Saturn began in the disk-shaped cloud of dust and gas that swirled around the newborn sun 4.6 billion years ago. Bit by bit, particles stuck together until gravity could take over, drawing material into ever larger lumps of iron and rock. One of them, perhaps several times the mass of Earth, was the seed that grew into Saturn.
Over time, the gravity of this rocky core attracted great clouds of hydrogen gas. The gas settled around the core, and the planet's mass rapidly grew. Pressures mounted, squeezing the innermost layer of hydrogen so hard that scientists believe it turned into a liquid metal—a superb electrical conductor. Currents surging through the metallic hydrogen generate Saturn's immense magnetic ﬁeld.
More than four billion years later the core still retains heat from its formation, which stirs massive updrafts in the planet's deep atmosphere. They whip up supersonic winds, among the fastest in the solar system at up to a thousand miles an hour, and drive vast weather systems. "We see storms, lightning, zones of clouds, and strange wavelike features in the atmosphere," says Kevin Baines of NASA's Jet Propulsion Laboratory. In images from Cassini's infrared camera, the heat rising from deep in the atmosphere sets the planet aglow. "We're seeing backlit clouds," Baines says. "We can watch the weather day and night. It's a revelation."
Only at the very top of Saturn's atmosphere, capped by a yellowish layer of haze, does the turmoil subside. Here, on calmer clouds, the distant sun inscribes shifting patterns of shadows cast by Saturn's vast system of rings.
From edge to edge, the main rings span some 165,000 miles, over two-thirds the distance from Earth to the moon. Yet the thickness of these bands of icy rubble averages only 150 feet. "Think of a sheet of paper spread over ten football ﬁelds," says Cuzzi, who studies the rings.
No one knows how the rings formed, although some scientists speculate that Saturn's gravity tore apart an icy moon or a comet, strewing debris that provided the raw material. Whatever their source, the rings are recent, cosmically speaking. If they had existed for the life of the solar system, Cuzzi says, their subtle pinks, yellows, and tans—the result of dust buildup—would have darkened. But they offer a model for something ancient: the disk of particles orbiting the young sun and its interplay with the newborn planets.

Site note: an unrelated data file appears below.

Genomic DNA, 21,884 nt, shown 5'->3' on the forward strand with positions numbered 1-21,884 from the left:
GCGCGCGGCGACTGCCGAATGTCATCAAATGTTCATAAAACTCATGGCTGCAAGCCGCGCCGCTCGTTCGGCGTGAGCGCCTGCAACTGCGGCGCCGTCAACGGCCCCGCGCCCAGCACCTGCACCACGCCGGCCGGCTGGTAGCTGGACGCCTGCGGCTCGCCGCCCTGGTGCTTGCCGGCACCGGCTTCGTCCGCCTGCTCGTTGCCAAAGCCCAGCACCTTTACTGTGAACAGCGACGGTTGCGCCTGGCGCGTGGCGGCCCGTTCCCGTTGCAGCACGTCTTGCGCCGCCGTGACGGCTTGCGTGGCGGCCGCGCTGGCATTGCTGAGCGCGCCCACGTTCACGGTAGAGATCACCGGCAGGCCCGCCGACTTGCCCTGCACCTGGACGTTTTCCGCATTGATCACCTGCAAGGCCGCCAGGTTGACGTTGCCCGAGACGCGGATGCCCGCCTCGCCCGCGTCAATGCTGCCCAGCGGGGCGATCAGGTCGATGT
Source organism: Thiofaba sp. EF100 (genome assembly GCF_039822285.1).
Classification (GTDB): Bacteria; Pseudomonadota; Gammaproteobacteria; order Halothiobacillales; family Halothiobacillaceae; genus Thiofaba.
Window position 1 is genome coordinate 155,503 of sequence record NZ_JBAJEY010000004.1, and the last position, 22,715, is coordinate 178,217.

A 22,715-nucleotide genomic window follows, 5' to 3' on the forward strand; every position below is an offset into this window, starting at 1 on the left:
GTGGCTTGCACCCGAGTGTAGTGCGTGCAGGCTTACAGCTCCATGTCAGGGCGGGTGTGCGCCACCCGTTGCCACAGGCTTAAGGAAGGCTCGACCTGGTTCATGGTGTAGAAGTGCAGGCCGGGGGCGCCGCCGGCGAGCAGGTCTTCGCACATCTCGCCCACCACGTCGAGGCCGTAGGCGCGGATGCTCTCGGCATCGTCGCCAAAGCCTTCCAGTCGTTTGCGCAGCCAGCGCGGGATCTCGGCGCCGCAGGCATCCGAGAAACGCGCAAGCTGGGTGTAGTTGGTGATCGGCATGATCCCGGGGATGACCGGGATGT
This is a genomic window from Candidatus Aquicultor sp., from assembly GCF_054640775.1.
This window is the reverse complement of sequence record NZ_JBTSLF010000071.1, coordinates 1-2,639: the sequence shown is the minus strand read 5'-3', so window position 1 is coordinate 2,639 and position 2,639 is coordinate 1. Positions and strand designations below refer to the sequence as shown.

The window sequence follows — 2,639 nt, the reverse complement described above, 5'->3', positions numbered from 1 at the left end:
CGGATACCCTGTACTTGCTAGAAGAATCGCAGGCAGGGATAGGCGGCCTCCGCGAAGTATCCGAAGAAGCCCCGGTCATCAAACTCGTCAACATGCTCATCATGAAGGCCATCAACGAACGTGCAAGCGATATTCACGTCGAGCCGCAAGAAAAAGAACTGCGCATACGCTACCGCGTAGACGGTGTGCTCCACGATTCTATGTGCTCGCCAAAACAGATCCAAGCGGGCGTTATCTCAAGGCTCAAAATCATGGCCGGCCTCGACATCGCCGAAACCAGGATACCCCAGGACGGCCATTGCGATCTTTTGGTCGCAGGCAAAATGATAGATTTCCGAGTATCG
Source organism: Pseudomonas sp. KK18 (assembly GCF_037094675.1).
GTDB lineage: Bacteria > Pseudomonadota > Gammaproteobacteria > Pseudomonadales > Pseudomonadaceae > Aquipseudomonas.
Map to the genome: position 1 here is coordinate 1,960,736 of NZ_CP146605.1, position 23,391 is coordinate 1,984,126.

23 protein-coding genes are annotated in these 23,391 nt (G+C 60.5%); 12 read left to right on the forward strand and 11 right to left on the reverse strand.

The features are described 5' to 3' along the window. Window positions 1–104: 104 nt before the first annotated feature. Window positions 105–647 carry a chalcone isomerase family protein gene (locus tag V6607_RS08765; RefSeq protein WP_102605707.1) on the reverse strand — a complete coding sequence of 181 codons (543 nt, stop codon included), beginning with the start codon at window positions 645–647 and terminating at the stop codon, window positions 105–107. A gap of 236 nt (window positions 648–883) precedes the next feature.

In Saturn's rings today, tiny moons play the role of the planets. Each moon's gravitational tug is minute, Cuzzi says, "about the same effect as a passing truck's gravity has on you." Yet the moons' gravity helps maintain the rings by keeping the particles from straying from their orbits. A moon can also carve a gap between rings, and its gravity can send waves of density rippling through a nearby ring, like trafﬁc speeding and slowing on a crowded freeway.
The Voyager probes glimpsed this dance, but Cassini is adding new detail. During its dash through the rings in June 2004, for example, it spotted evidence of miniature moons in the gauzy A ring, the outermost of the main rings. These moonlets—likely to number in the millions—are only a few hundred yards in diameter, but their feeble gravity is enough to leave wakes in the ring. In the F ring, farther from the planet, Cassini imaged a skein of narrow ringlets, accompanied by moonlets that sweep material into clumps and then break them up again.
"We're seeing ringlets interacting with moons and moonlets sculpting rings," Cuzzi says—and gaining new insights into how solar systems develop. "It helps explain how planets form in protoplanetary disks." The tiny moonlets in the A ring spiral slowly inward as they churn the ring particles, in a process that could also have shaped some of the bizarre solar systems detected around other stars. There, Jupiter-size planets are found right next to their suns, in orbits closer than Mercury's—perhaps because of a similar migration process.
One relic of our own early solar system still orbits Saturn: the moon Phoebe. Phoebe revolves in the opposite direction from most of the other moons, a hint that it has an unusual history. Cassini took a close look on its approach to Saturn in 2004 and found that the 130-mile-diameter moon is a hodgepodge of ice, rock, and carbon compounds—much like the Kuiper belt objects, small, icy bodies in the outer solar system that are thought to be leftover building blocks for the outer planets. As the solar system formed, most of the Kuiper belt worlds were flung far beyond Pluto. But Phoebe could be a Kuiper belt object that got left behind, trapped in orbit about the young Saturn.
Saturn's other major moons probably were born in the same clump of gas, dust, and rock that created the planet itself, but they are a study in diversity. Cassini revealed that some are little more than loose collections of rubble, including Hyperion, a potato-shaped mass 215 miles long. Larger moons are denser and have distinctive surface features, sculpted by accidents of history or by internal heat and the geologic activity it drives.